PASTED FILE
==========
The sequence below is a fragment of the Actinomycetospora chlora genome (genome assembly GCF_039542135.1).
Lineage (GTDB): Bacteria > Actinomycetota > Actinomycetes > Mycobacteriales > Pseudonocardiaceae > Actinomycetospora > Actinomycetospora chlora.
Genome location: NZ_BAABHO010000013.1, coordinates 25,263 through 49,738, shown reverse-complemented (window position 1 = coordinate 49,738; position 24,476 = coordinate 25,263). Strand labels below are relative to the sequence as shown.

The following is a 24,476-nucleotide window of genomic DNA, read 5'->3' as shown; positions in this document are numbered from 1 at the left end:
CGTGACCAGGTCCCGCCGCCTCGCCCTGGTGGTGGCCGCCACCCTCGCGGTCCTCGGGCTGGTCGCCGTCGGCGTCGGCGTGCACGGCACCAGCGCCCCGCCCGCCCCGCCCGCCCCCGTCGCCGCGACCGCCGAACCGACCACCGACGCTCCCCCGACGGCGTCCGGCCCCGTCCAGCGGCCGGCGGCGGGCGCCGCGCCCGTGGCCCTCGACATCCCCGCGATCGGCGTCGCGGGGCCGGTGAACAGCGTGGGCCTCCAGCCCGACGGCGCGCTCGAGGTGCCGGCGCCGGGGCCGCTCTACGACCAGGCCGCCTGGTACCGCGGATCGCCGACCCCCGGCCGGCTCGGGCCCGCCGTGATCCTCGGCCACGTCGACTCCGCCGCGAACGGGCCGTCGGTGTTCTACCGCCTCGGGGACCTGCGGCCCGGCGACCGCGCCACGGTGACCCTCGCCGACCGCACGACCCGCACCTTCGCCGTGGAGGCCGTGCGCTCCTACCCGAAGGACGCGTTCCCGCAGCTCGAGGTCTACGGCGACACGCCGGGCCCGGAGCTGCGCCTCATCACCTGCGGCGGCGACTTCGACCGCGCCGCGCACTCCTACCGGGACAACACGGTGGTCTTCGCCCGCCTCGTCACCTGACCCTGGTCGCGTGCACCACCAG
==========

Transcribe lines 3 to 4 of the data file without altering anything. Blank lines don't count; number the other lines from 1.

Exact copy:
Genome location: NZ_BAABHO010000013.1, coordinates 25,263 through 49,738, shown reverse-complemented (window position 1 = coordinate 49,738; position 24,476 = coordinate 25,263). Strand labels below are relative to the sequence as shown.

The following is a 24,476-nucleotide window of genomic DNA, read 5'->3' as shown; positions in this document are numbered from 1 at the left end: